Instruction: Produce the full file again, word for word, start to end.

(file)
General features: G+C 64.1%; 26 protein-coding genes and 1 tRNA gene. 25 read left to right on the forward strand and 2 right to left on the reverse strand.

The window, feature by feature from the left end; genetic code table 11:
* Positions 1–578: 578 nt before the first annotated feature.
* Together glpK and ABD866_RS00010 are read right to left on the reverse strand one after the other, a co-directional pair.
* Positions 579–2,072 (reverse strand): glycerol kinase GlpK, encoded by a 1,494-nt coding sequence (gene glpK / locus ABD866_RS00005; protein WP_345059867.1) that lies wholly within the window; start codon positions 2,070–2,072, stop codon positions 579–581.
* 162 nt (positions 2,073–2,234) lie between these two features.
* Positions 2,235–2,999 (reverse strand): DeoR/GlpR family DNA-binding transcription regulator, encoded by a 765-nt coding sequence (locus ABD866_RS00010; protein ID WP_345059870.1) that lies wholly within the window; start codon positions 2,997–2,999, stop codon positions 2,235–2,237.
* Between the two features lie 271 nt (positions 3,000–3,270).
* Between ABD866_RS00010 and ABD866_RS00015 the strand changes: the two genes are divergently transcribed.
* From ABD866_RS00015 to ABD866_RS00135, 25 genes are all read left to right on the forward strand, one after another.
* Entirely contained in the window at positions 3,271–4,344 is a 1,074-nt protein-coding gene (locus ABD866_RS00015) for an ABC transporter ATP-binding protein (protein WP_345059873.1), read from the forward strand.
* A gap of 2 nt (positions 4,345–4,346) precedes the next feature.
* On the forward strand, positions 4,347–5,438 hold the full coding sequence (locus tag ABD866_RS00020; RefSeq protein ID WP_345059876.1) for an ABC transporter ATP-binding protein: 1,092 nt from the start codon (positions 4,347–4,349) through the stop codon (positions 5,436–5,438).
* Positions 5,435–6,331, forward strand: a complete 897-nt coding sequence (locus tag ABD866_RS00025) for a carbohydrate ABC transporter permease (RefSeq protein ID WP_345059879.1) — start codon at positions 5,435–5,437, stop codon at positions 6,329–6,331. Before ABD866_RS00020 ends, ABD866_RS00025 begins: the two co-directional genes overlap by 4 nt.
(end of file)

General features: G+C 64.1%; 26 protein-coding genes and 1 tRNA gene. 25 read left to right on the forward strand and 2 right to left on the reverse strand.

The window, feature by feature from the left end; genetic code table 11:
* Positions 1–578: 578 nt before the first annotated feature.
* Together glpK and ABD866_RS00010 are read right to left on the reverse strand one after the other, a co-directional pair.
* Positions 579–2,072 (reverse strand): glycerol kinase GlpK, encoded by a 1,494-nt coding sequence (gene glpK / locus ABD866_RS00005; protein WP_345059867.1) that lies wholly within the window; start codon positions 2,070–2,072, stop codon positions 579–581.
* 162 nt (positions 2,073–2,234) lie between these two features.
* Positions 2,235–2,999 (reverse strand): DeoR/GlpR family DNA-binding transcription regulator, encoded by a 765-nt coding sequence (locus ABD866_RS00010; protein ID WP_345059870.1) that lies wholly within the window; start codon positions 2,997–2,999, stop codon positions 2,235–2,237.
* Between the two features lie 271 nt (positions 3,000–3,270).
* Between ABD866_RS00010 and ABD866_RS00015 the strand changes: the two genes are divergently transcribed.
* From ABD866_RS00015 to ABD866_RS00135, 25 genes are all read left to right on the forward strand, one after another.
* Entirely contained in the window at positions 3,271–4,344 is a 1,074-nt protein-coding gene (locus ABD866_RS00015) for an ABC transporter ATP-binding protein (protein WP_345059873.1), read from the forward strand.
* A gap of 2 nt (positions 4,345–4,346) precedes the next feature.
* On the forward strand, positions 4,347–5,438 hold the full coding sequence (locus tag ABD866_RS00020; RefSeq protein ID WP_345059876.1) for an ABC transporter ATP-binding protein: 1,092 nt from the start codon (positions 4,347–4,349) through the stop codon (positions 5,436–5,438).
* Positions 5,435–6,331, forward strand: a complete 897-nt coding sequence (locus tag ABD866_RS00025) for a carbohydrate ABC transporter permease (RefSeq protein ID WP_345059879.1) — start codon at positions 5,435–5,437, stop codon at positions 6,329–6,331. Before ABD866_RS00020 ends, ABD866_RS00025 begins: the two co-directional genes overlap by 4 nt.